Manoalide
Manoalide.png
Names
Preferred IUPAC name
(5R)-5-Hydroxy-4-{(2R,6R)-6-hydroxy-5-[(3E)-4-methyl-6-(2,6,6-trimethylcyclohex-1-en-1-yl)hex-3-en-1-yl]-3,6-dihydro-2H-pyran-2-yl}furan-2(5H)-one
Identifiers
3D model (JSmol)
ChEBI
ChEMBL
ChemSpider
KEGG
UNII
  • InChI=1S/C25H36O5/c1-16(10-12-20-17(2)8-6-14-25(20,3)4)7-5-9-18-11-13-21(29-23(18)27)19-15-22(26)30-24(19)28/h7,11,15,21,23-24,27-28H,5-6,8-10,12-14H2,1-4H3/b16-7+/t21-,23-,24-/m1/s1 ☒N
    Key: FGJIDQWRRLDGDB-CPIXEKRISA-N ☒N
  • InChI=1/C25H36O5/c1-16(10-12-20-17(2)8-6-14-25(20,3)4)7-5-9-18-11-13-21(29-23(18)27)19-15-22(26)30-24(19)28/h7,11,15,21,23-24,27-28H,5-6,8-10,12-14H2,1-4H3/b16-7+/t21-,23-,24-/m1/s1
    Key: FGJIDQWRRLDGDB-CPIXEKRIBK
  • CC1=C(C(CCC1)(C)C)CC/C(=C/CCC2=CC[C@@H](O[C@H]2O)C3=CC(=O)O[C@H]3O)/C
Properties
C25H36O5
Molar mass 416.55034
Except where otherwise noted, data are given for materials in their standard state (at 25 °C [77 °F], 100 kPa).
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Manoalide is a calcium channel blocker. It has antibiotic, analgesic and anti-inflammatory effects and is found in some sponges, including the West Pacific species Luffariella variabilis.[1] Its functions are made possible by the permanent blockage of phospholipase A2 and C[2] with lysine residues. This could be made possible through the functional groups incorporated in gamma-hydroxybutenolide, alpha-hydroxydihydropyran and the trimethylcyclohexenyl. The gamma-hydroxybutenolide ring is present in the reaction between manoalide and phospholipase A2, the hemiacetal in alpha-hydroxydihydropyran is needed for permanent binding and hydrophobic trimethylcyclohexenyl ring makes it possible for non-bonded interactions to interact between manoalide and phospholipase A2 to strengthen the reaction. [3] Due to its potential of permanent inhibition, it was made possible for it to take part in oral cancer[4] and Hepatitis C[5] research.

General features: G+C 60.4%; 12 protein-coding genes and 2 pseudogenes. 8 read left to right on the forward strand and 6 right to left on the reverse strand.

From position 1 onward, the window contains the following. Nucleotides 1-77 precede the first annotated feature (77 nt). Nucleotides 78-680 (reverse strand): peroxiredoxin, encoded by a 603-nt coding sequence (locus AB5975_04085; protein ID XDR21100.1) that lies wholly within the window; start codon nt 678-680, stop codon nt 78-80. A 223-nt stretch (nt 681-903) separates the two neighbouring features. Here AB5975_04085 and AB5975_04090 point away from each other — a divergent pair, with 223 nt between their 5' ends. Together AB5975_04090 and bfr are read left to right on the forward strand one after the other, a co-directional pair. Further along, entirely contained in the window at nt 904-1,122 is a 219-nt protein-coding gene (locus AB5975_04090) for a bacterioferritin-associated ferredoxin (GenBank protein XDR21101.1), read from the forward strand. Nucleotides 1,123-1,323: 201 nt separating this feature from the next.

References

  1. ^ Brusca, Richard C. and Brusca, Gary J. Invertebrates. 2nd ed. Sinauer Associates, 2002. p. 202.
  2. ^ Oxford dictionary of biochemistry and molecular biology. Cammack, Richard, Ph. D. (Rev. ed.). Oxford: Oxford University Press. 2006. ISBN 978-1-61344-113-8. OCLC 743217704.((cite book)): CS1 maint: others (link)
  3. ^ "Molecular Pharmacology: 98 (6)". Molecular Pharmacology. 98 (6). 2020-12-01. ISSN 0026-895X.
  4. ^ Wang, Hui-Ru; Tang, Jen-Yang; Wang, Yen-Yun; Farooqi, Ammad Ahmad; Yen, Ching-Yu; F. Yuan, Shyng-Shiou; Huang, Hurng-Wern; Chang, Hsueh-Wei (2019). "Manoalide Preferentially Provides Antiproliferation of Oral Cancer Cells by Oxidative Stress-Mediated Apoptosis and DNA Damage". Cancers. 11 (9): 1303. doi:10.3390/cancers11091303. PMC 6770486. PMID 31487907.
  5. ^ Salam, Kazi Abdus; Furuta, Atsushi; Noda, Naohiro; Tsuneda, Satoshi; Sekiguchi, Yuji; Yamashita, Atsuya; Moriishi, Kohji; Nakakoshi, Masamichi; Tsubuki, Masayoshi; Tani, Hidenori; Tanaka, Junichi (2012). "Inhibition of Hepatitis C Virus NS3 Helicase by Manoalide". Journal of Natural Products. 75 (4): 650–4. doi:10.1021/np200883s. PMID 22394195.